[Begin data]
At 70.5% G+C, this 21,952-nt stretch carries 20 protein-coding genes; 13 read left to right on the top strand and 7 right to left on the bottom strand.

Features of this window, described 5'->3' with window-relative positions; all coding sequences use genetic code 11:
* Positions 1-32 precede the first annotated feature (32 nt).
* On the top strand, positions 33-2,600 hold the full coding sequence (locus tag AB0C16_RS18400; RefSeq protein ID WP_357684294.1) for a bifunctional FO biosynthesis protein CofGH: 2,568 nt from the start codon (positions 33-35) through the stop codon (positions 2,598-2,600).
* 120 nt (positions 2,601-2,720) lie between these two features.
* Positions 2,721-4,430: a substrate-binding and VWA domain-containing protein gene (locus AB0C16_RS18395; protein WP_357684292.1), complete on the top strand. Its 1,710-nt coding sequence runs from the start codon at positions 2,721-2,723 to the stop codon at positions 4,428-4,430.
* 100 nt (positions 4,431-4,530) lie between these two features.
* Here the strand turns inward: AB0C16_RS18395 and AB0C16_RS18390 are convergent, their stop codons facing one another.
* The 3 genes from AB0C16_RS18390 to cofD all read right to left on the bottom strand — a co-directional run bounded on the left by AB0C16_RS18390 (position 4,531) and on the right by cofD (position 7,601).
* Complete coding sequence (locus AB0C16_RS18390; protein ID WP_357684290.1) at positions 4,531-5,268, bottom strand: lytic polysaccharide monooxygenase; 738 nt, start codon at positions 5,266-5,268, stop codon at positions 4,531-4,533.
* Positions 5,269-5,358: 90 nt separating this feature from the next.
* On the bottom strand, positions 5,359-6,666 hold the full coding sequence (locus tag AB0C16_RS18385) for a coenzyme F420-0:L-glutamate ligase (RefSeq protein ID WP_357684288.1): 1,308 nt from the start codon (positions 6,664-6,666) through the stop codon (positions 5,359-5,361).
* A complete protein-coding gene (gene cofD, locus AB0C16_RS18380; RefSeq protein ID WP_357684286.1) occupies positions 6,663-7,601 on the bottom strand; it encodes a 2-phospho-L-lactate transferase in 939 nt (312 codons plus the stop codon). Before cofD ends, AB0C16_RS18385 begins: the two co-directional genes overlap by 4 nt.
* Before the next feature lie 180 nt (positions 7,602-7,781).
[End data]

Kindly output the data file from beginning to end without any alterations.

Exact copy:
At 70.5% G+C, this 21,952-nt stretch carries 20 protein-coding genes; 13 read left to right on the top strand and 7 right to left on the bottom strand.

Features of this window, described 5'->3' with window-relative positions; all coding sequences use genetic code 11:
* Positions 1-32 precede the first annotated feature (32 nt).
* On the top strand, positions 33-2,600 hold the full coding sequence (locus tag AB0C16_RS18400; RefSeq protein ID WP_357684294.1) for a bifunctional FO biosynthesis protein CofGH: 2,568 nt from the start codon (positions 33-35) through the stop codon (positions 2,598-2,600).
* 120 nt (positions 2,601-2,720) lie between these two features.
* Positions 2,721-4,430: a substrate-binding and VWA domain-containing protein gene (locus AB0C16_RS18395; protein WP_357684292.1), complete on the top strand. Its 1,710-nt coding sequence runs from the start codon at positions 2,721-2,723 to the stop codon at positions 4,428-4,430.
* 100 nt (positions 4,431-4,530) lie between these two features.
* Here the strand turns inward: AB0C16_RS18395 and AB0C16_RS18390 are convergent, their stop codons facing one another.
* The 3 genes from AB0C16_RS18390 to cofD all read right to left on the bottom strand — a co-directional run bounded on the left by AB0C16_RS18390 (position 4,531) and on the right by cofD (position 7,601).
* Complete coding sequence (locus AB0C16_RS18390; protein ID WP_357684290.1) at positions 4,531-5,268, bottom strand: lytic polysaccharide monooxygenase; 738 nt, start codon at positions 5,266-5,268, stop codon at positions 4,531-4,533.
* Positions 5,269-5,358: 90 nt separating this feature from the next.
* On the bottom strand, positions 5,359-6,666 hold the full coding sequence (locus tag AB0C16_RS18385) for a coenzyme F420-0:L-glutamate ligase (RefSeq protein ID WP_357684288.1): 1,308 nt from the start codon (positions 6,664-6,666) through the stop codon (positions 5,359-5,361).
* A complete protein-coding gene (gene cofD, locus AB0C16_RS18380; RefSeq protein ID WP_357684286.1) occupies positions 6,663-7,601 on the bottom strand; it encodes a 2-phospho-L-lactate transferase in 939 nt (312 codons plus the stop codon). Before cofD ends, AB0C16_RS18385 begins: the two co-directional genes overlap by 4 nt.
* Before the next feature lie 180 nt (positions 7,602-7,781).